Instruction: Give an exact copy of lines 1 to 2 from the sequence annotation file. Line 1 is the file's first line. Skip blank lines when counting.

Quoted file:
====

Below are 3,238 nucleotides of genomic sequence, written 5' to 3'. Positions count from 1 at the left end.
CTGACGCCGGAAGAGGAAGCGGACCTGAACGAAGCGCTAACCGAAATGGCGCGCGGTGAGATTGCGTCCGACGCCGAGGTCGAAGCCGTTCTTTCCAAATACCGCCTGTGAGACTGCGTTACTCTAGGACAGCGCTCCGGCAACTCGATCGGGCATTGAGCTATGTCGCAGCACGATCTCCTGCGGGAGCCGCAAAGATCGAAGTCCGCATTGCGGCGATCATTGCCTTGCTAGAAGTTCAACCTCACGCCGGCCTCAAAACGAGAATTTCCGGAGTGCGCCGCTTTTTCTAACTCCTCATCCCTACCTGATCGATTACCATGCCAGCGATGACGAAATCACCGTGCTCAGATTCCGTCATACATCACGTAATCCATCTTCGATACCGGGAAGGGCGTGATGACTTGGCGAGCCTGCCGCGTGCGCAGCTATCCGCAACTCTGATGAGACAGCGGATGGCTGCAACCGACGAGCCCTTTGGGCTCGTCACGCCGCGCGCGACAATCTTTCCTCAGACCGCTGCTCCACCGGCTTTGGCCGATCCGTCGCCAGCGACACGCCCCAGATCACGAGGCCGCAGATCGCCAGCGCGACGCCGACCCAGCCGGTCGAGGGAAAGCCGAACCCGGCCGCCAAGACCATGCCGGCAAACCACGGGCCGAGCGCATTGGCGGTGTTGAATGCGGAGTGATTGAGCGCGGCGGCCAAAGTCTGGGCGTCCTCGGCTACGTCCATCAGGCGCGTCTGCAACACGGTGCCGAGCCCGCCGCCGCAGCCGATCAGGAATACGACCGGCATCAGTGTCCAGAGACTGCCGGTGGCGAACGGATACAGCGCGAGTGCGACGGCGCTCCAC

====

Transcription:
Below are 3,238 nucleotides of genomic sequence, written 5' to 3'. Positions count from 1 at the left end.
CTGACGCCGGAAGAGGAAGCGGACCTGAACGAAGCGCTAACCGAAATGGCGCGCGGTGAGATTGCGTCCGACGCCGAGGTCGAAGCCGTTCTTTCCAAATACCGCCTGTGAGACTGCGTTACTCTAGGACAGCGCTCCGGCAACTCGATCGGGCATTGAGCTATGTCGCAGCACGATCTCCTGCGGGAGCCGCAAAGATCGAAGTCCGCATTGCGGCGATCATTGCCTTGCTAGAAGTTCAACCTCACGCCGGCCTCAAAACGAGAATTTCCGGAGTGCGCCGCTTTTTCTAACTCCTCATCCCTACCTGATCGATTACCATGCCAGCGATGACGAAATCACCGTGCTCAGATTCCGTCATACATCACGTAATCCATCTTCGATACCGGGAAGGGCGTGATGACTTGGCGAGCCTGCCGCGTGCGCAGCTATCCGCAACTCTGATGAGACAGCGGATGGCTGCAACCGACGAGCCCTTTGGGCTCGTCACGCCGCGCGCGACAATCTTTCCTCAGACCGCTGCTCCACCGGCTTTGGCCGATCCGTCGCCAGCGACACGCCCCAGATCACGAGGCCGCAGATCGCCAGCGCGACGCCGACCCAGCCGGTCGAGGGAAAGCCGAACCCGGCCGCCAAGACCATGCCGGCAAACCACGGGCCGAGCGCATTGGCGGTGTTGAATGCGGAGTGATTGAGCGCGGCGGCCAAAGTCTGGGCGTCCTCGGCTACGTCCATCAGGCGCGTCTGCAACACGGTGCCGAGCCCGCCGCCGCAGCCGATCAGGAATACGACCGGCATCAGTGTCCAGAGACTGCCGGTGGCGAACGGATACAGCGCGAGTGCGACGGCGCTCCAC